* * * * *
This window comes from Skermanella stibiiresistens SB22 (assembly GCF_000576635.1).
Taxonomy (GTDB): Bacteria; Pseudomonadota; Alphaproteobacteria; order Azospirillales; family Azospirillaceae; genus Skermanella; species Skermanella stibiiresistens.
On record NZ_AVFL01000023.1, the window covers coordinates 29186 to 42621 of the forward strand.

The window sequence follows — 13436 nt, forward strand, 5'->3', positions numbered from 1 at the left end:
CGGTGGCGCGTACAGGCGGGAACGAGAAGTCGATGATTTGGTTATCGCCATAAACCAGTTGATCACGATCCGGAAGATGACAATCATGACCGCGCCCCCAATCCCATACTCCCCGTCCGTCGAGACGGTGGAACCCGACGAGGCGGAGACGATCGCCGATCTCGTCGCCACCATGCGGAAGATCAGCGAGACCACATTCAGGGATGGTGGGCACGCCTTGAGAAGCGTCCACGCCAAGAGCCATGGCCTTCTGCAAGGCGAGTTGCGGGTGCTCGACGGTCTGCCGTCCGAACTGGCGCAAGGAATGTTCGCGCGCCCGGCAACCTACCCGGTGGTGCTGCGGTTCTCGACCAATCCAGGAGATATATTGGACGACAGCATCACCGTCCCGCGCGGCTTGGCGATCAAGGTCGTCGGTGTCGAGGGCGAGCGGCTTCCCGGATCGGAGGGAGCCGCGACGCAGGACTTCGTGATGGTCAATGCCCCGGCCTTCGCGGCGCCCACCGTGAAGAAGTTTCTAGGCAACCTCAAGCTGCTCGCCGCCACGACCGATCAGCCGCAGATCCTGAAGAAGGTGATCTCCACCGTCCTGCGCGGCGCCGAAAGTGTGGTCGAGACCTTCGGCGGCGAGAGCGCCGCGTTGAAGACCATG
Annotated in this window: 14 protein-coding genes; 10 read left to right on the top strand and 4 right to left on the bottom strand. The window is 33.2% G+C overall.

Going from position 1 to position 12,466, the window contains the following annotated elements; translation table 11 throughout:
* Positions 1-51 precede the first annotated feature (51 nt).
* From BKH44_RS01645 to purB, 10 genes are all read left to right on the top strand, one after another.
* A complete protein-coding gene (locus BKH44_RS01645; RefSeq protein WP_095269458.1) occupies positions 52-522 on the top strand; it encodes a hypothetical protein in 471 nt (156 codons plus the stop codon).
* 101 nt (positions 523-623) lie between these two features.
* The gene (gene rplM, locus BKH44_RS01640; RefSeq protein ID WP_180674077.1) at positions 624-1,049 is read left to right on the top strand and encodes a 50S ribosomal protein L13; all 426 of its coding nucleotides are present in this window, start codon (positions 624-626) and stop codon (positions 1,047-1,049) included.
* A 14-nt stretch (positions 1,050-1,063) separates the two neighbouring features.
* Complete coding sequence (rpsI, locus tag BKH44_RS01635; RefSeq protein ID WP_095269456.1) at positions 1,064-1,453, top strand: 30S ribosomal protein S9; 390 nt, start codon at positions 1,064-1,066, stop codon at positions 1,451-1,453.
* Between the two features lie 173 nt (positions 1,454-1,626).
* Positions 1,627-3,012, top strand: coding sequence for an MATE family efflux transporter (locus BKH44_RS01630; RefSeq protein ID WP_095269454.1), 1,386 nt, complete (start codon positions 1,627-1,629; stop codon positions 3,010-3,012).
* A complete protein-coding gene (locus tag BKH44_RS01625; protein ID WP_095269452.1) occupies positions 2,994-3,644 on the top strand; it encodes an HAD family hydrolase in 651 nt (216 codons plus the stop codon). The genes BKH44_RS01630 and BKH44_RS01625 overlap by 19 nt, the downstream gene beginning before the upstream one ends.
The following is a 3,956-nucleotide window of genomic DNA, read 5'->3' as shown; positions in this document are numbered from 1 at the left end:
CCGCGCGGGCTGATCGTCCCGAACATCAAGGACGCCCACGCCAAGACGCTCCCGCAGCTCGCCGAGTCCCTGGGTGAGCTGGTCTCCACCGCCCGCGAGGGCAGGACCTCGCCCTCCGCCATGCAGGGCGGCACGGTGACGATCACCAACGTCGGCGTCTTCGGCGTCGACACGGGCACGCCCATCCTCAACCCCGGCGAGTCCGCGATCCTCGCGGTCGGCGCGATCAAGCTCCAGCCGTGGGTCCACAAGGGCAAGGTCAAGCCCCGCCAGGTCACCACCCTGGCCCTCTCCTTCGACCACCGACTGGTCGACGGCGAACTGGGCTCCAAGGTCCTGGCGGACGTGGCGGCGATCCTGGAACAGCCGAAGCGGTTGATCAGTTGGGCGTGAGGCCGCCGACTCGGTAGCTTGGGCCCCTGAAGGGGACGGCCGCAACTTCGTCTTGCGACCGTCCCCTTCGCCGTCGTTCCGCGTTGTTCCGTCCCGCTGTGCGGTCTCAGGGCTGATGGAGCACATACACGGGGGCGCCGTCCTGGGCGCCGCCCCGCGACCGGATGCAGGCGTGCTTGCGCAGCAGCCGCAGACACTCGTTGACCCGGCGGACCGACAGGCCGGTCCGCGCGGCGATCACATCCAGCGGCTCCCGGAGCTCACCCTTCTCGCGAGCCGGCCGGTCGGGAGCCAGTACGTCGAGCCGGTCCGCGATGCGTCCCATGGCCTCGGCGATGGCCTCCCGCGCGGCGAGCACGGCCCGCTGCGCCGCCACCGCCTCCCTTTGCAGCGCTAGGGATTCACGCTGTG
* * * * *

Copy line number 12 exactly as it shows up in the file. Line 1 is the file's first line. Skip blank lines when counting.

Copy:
* The gene (gene rplM, locus BKH44_RS01640; RefSeq protein ID WP_180674077.1) at positions 624-1,049 is read left to right on the top strand and encodes a 50S ribosomal protein L13; all 426 of its coding nucleotides are present in this window, start codon (positions 624-626) and stop codon (positions 1,047-1,049) included.